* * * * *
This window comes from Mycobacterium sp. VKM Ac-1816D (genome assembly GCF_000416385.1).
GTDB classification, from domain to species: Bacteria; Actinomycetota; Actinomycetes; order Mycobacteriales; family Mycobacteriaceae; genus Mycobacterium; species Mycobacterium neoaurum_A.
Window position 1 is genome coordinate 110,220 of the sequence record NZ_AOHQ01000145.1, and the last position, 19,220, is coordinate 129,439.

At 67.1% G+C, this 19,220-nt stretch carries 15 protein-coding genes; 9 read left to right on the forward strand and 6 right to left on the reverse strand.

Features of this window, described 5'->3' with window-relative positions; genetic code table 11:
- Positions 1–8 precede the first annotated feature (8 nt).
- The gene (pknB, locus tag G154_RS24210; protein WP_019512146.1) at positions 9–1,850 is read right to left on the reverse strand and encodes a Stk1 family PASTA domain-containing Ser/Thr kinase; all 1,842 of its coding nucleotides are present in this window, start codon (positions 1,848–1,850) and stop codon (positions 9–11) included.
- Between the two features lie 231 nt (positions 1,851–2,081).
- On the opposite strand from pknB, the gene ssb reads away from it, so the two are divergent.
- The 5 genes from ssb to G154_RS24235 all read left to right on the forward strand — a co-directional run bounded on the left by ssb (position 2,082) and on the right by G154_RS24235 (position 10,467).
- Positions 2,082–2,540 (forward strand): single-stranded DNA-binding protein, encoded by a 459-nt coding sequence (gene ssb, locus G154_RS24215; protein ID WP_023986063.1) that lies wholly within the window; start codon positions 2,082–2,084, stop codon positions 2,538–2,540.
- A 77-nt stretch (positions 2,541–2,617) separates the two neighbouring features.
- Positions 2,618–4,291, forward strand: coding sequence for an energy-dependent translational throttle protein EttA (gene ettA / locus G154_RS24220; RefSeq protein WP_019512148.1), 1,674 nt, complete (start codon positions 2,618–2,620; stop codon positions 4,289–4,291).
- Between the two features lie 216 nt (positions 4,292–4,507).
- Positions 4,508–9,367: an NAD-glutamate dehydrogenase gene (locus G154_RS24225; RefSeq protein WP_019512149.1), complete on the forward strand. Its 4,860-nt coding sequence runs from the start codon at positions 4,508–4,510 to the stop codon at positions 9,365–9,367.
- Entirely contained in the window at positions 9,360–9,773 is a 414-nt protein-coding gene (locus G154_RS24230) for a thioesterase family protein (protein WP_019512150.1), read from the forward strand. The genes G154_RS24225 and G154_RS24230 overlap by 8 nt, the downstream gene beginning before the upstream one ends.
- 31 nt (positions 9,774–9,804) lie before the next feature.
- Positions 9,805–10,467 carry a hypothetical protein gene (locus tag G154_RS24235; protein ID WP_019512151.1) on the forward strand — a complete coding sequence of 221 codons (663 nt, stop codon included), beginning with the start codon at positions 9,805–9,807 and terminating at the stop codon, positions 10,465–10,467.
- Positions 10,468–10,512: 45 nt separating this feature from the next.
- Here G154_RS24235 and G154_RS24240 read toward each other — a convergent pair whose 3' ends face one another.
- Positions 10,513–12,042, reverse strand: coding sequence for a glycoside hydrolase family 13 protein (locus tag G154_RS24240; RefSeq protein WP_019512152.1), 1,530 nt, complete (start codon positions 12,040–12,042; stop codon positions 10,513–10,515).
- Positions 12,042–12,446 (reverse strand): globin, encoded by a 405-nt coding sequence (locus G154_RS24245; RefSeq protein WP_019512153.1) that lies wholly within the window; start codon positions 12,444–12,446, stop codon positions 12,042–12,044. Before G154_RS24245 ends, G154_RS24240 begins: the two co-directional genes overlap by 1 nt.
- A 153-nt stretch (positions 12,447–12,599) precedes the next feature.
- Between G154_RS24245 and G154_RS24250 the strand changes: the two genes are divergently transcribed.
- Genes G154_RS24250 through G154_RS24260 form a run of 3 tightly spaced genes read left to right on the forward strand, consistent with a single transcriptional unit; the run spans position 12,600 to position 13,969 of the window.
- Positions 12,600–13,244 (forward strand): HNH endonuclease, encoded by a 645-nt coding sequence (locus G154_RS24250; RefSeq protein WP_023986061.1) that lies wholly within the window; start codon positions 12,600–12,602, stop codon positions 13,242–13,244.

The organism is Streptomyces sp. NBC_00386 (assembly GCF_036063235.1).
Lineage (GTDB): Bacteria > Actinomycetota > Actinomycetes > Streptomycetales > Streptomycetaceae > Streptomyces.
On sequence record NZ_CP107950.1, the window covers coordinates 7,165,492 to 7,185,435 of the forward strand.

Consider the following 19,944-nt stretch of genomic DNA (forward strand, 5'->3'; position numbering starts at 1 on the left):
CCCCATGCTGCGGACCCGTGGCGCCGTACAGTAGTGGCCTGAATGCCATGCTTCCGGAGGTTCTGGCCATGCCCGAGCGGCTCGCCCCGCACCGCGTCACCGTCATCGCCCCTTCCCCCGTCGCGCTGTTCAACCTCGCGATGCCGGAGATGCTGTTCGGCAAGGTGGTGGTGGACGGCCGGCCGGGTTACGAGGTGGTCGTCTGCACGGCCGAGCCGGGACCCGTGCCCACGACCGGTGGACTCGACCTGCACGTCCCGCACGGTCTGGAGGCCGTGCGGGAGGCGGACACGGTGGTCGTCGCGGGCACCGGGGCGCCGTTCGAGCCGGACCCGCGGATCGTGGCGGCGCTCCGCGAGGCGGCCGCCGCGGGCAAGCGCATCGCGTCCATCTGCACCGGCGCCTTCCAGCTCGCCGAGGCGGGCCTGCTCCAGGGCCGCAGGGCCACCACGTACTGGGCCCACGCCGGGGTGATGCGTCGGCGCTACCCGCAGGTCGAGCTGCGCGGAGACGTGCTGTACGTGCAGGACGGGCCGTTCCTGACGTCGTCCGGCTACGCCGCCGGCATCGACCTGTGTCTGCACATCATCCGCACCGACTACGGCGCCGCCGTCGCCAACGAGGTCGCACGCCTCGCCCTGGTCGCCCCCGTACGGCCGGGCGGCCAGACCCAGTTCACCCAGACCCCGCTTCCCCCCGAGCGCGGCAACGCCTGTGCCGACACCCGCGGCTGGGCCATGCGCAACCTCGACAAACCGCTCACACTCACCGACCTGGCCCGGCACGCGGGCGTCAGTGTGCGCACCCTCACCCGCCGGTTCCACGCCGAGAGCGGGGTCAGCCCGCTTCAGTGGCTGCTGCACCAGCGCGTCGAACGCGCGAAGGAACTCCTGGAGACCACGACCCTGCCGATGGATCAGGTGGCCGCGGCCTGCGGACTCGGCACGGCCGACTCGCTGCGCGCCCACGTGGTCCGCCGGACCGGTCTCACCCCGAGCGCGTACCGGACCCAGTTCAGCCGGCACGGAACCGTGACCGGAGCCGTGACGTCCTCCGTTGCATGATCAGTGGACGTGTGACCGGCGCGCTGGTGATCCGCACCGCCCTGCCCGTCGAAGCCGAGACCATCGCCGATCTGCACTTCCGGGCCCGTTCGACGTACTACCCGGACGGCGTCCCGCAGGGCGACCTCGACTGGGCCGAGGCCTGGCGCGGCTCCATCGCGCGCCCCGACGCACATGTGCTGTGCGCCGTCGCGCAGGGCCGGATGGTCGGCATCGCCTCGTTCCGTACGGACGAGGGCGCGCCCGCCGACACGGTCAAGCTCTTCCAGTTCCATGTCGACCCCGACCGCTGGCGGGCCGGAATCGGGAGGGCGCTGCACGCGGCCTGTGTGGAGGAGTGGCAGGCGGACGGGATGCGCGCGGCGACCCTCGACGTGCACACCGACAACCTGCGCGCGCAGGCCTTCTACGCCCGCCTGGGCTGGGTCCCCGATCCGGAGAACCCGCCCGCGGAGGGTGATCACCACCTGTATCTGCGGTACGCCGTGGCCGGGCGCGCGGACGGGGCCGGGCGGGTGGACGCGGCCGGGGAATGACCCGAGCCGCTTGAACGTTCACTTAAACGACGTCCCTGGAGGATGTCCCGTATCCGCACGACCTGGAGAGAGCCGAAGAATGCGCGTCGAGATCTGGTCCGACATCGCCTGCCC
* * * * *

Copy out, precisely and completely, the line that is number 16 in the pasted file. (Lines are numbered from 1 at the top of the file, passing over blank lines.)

- Entirely contained in the window at positions 9,360–9,773 is a 414-nt protein-coding gene (locus G154_RS24230) for a thioesterase family protein (protein WP_019512150.1), read from the forward strand. The genes G154_RS24225 and G154_RS24230 overlap by 8 nt, the downstream gene beginning before the upstream one ends.